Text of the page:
Unexpected war warning system: Chernobyl tour’s camera

Aug 23, 2022, 12:54 PM | Updated: 1:10 pm
A frame grab taken by the battery-operated camera placed by Chernobyl Tour to show the company's to...

A frame grab taken by the battery-operated camera placed by Chernobyl Tour to show the company's tourist information center near the Chernobyl nuclear power plant, shows Russian military vehicles rolling into Chernobyl, the site of the world's worst nuclear disaster, on the second day of the war, in the village of Dytyatki, Ukraine, on Friday, Feb. 25, 2022. (Yaroslav Yemelianenko/Chernobyl Tour via AP)

(Yaroslav Yemelianenko/Chernobyl Tour via AP)

KYIV, Ukraine (AP) — Months before Russia invaded Ukraine, Yaroslav Yemelianenko decided to set up a battery-operated camera showing his company’s tourist information center at a checkpoint near the Chernobyl nuclear power plant.

Imagine his surprise when sitting in his Kyiv apartment on Feb. 24, his livestream showed dozens of Russian tanks driving south from Chernobyl, the site of the world’s worst nuclear power disaster, toward the Ukrainian capital.

“In two hours, we saw a huge amount of Russian equipment on the cameras,” Yemelianenko, the founder of Chernobyl Tour, said Tuesday.

Russian troops shut off all official government surveillance cameras, but didn’t notice the small camera Yemelianenko had installed to monitor his booth where his employees sold souvenirs and postcards to tourists.

Chernobyl Tour had been taking tourists through the “exclusion zone,” the radioactive area surrounding the plant, showing them the facility, a nearby city the Soviets built to house workers and radioactive forests.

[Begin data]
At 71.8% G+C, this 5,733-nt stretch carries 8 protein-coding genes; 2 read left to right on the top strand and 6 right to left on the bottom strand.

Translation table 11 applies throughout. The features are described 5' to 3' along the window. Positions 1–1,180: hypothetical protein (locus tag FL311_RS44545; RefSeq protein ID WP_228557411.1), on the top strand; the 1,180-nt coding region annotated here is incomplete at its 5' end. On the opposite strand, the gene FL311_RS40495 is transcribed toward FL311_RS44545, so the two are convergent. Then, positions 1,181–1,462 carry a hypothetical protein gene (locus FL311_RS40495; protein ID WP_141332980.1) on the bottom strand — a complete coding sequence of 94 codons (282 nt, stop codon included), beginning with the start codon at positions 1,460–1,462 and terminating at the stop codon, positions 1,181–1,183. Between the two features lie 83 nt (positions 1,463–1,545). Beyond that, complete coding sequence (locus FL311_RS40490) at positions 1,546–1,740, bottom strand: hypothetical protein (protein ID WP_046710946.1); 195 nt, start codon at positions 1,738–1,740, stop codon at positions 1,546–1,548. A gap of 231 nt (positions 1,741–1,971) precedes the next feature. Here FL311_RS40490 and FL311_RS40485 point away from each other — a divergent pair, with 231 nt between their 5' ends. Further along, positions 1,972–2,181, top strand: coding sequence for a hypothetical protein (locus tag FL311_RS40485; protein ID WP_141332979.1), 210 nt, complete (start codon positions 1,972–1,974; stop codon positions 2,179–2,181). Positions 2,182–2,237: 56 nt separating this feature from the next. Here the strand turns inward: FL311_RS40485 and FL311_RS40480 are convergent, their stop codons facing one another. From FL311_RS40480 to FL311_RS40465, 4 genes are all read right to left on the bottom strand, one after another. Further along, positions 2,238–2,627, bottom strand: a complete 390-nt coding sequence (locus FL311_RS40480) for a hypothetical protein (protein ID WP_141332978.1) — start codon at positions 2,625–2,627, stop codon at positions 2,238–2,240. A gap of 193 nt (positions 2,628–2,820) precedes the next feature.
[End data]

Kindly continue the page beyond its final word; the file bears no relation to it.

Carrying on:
Yemelianenko immediately decided to provide his video to the Ukrainian government. For several days, while the battery power lasted, Yemelianenko and colleagues monitored and transmitted data to the Ukrainian army every 10 to 15 minutes.

“Psychologically, it was difficult. On the one hand, we read the news with reassurance that no one would enter Kyiv. At the same time, we kept counting the number of (pieces of) Russian military equipment,” Yemelianenko said in an interview.

The stream of Russian military equipment just kept coming, all shown on the video monitor. Tanks, along with trucks carrying troops and communications equipment, stream along the gray road, past Yemlianenko’s booth bearing a radiation symbol and his company’s name, in English. So much Russian equipment was on the road that traffic jams developed on the way to Kyiv, 94 miles (150 kilometers) away.

After a few days, the signal was lost. Russian troops had seized the power plant, scene of the April 1986 nuclear catastrophe. But Yemelianenko and his team had already developed an alternative — a network of informants in villages near Chernobyl. Even though Russian forces already occupied these villages, the locals risked their safety to provide Yemelianenko details on the positions of military equipment.

Ukrainian forces subsequently took back control of the Chernobyl plant. With the passage of time and the military focus shifting elsewhere, the videos have made their way into the public domain.

The video offers a rare, first-hand glimpse into Russia’s earliest invasion moves, when the plan was to take Kyiv. Russian troops retreated from the capital in late March. Since then, Yemelianenko and his team have been volunteering in liberated villages to provide food and medicine.

While the risk of additional radiation leaks has abated at Chernobyl, it has increased because of fighting near Europe’s largest nuclear power plant, also in Ukraine, Zaporizhzhia.


Follow the AP’s coverage of the war at https://apnews.com/hub/russia-ukraine

Copyright © The Associated Press. All rights reserved. This material may not be published, broadcast, rewritten or redistributed.


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Unexpected war warning system: Chernobyl tour’s camera